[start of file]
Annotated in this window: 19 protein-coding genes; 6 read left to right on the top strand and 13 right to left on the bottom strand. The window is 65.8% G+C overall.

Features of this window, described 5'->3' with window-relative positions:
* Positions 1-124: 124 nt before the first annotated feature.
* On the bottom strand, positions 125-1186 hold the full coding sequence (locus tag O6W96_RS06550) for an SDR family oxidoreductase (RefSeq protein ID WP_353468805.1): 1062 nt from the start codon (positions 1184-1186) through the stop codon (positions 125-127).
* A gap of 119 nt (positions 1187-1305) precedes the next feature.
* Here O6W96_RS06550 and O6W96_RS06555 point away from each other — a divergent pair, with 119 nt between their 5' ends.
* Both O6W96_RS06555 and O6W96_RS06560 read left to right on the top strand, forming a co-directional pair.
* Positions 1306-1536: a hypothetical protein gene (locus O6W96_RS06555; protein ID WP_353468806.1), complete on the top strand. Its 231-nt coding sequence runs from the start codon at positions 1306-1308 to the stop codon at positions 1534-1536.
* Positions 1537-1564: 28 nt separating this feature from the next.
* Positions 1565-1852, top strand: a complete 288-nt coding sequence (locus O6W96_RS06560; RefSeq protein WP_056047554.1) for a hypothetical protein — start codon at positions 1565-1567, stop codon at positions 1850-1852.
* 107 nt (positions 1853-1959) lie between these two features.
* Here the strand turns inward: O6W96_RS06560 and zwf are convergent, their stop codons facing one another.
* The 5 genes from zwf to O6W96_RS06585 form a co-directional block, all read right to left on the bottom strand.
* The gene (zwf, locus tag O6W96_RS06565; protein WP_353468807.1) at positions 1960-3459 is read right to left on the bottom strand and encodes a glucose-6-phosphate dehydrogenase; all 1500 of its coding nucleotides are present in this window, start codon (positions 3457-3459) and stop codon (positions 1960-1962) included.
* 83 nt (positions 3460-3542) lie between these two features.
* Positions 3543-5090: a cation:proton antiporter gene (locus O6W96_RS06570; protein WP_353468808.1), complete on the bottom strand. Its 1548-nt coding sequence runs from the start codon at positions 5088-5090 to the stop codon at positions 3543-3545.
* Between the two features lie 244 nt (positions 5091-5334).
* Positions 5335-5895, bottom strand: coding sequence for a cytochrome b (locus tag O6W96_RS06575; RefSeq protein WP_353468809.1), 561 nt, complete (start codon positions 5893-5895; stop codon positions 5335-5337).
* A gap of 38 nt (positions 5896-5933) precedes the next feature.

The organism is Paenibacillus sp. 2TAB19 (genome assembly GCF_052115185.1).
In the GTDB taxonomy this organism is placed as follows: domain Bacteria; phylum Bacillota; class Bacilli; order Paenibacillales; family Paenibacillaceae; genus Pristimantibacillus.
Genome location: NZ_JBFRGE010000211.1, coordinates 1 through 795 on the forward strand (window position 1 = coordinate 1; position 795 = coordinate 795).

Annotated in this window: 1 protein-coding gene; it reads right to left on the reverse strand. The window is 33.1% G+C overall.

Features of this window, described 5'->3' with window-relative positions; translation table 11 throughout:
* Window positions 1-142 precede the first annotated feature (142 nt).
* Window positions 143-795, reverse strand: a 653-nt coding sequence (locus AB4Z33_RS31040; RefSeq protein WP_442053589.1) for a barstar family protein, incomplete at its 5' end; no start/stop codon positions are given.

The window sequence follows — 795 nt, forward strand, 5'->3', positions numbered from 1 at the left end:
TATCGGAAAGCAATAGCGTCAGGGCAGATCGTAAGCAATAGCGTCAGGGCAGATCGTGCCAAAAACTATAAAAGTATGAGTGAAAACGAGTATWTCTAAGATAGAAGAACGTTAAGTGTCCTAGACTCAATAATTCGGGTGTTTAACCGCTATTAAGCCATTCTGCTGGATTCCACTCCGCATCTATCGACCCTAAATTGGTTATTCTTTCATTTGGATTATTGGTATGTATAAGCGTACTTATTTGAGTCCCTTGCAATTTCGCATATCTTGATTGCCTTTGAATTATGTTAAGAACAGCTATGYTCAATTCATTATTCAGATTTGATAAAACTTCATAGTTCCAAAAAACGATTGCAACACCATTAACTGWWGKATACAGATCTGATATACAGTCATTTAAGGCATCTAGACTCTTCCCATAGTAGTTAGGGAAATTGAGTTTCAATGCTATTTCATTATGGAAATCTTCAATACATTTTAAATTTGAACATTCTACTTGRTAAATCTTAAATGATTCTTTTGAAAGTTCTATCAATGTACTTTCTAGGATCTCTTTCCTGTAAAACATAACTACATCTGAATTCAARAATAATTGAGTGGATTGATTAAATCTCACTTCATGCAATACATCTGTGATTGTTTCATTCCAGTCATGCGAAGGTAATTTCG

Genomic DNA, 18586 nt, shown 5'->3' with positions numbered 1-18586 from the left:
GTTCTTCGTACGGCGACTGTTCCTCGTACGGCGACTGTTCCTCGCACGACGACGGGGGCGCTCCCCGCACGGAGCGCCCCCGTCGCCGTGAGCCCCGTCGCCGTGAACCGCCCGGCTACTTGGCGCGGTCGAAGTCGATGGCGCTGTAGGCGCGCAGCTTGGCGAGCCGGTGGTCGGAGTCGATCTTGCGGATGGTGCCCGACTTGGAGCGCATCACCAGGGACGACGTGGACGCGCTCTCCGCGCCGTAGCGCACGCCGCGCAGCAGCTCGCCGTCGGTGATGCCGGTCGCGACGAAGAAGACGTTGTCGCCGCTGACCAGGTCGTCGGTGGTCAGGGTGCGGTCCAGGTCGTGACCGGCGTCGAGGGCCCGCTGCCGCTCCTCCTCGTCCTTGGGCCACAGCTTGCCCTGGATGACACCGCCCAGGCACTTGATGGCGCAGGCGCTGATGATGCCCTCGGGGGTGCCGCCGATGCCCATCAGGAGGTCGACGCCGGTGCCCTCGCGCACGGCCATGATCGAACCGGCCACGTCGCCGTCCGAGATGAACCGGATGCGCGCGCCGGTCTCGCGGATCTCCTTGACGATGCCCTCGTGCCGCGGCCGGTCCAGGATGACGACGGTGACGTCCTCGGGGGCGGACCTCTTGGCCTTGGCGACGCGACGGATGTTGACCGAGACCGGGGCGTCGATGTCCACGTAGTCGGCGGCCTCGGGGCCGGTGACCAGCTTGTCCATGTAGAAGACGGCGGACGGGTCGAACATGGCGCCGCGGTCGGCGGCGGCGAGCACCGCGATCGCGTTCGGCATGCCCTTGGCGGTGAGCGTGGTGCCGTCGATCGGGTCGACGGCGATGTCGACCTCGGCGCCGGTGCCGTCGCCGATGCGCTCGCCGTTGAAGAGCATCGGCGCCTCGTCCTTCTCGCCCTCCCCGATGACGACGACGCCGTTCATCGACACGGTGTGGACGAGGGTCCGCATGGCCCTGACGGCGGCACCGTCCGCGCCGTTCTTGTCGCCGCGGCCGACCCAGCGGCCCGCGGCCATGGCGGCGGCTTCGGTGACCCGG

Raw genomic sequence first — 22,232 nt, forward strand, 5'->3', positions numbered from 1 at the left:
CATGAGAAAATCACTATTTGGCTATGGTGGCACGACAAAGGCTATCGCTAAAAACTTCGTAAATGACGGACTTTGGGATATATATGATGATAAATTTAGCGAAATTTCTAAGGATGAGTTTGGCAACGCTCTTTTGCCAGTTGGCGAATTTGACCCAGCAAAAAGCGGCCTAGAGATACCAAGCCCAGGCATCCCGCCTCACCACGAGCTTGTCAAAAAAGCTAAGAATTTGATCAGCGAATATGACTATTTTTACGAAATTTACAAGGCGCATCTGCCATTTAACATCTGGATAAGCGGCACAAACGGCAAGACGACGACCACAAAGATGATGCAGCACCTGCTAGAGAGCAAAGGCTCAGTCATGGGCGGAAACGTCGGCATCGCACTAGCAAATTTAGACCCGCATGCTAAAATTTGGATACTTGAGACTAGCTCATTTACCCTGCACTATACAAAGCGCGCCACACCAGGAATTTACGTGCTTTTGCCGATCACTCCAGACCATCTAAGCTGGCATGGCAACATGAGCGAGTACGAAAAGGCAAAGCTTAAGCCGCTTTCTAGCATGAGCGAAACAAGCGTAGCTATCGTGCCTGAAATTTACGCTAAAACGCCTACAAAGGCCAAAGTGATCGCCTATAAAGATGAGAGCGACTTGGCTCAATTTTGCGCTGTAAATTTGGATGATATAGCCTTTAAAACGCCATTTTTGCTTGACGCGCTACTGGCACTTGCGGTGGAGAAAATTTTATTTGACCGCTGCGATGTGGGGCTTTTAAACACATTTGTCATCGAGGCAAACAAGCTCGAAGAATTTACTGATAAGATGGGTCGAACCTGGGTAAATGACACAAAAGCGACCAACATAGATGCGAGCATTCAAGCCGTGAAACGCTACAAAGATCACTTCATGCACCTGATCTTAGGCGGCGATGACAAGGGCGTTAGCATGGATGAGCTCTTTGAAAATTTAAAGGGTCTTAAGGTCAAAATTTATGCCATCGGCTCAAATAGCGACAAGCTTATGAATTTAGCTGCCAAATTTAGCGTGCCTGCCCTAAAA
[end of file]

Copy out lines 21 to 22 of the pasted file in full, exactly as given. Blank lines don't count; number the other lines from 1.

In the GTDB taxonomy this organism is placed as follows: domain Bacteria; phylum Bacillota; class Bacilli; order Paenibacillales; family Paenibacillaceae; genus Pristimantibacillus.
Genome location: NZ_JBFRGE010000211.1, coordinates 1 through 795 on the forward strand (window position 1 = coordinate 1; position 795 = coordinate 795).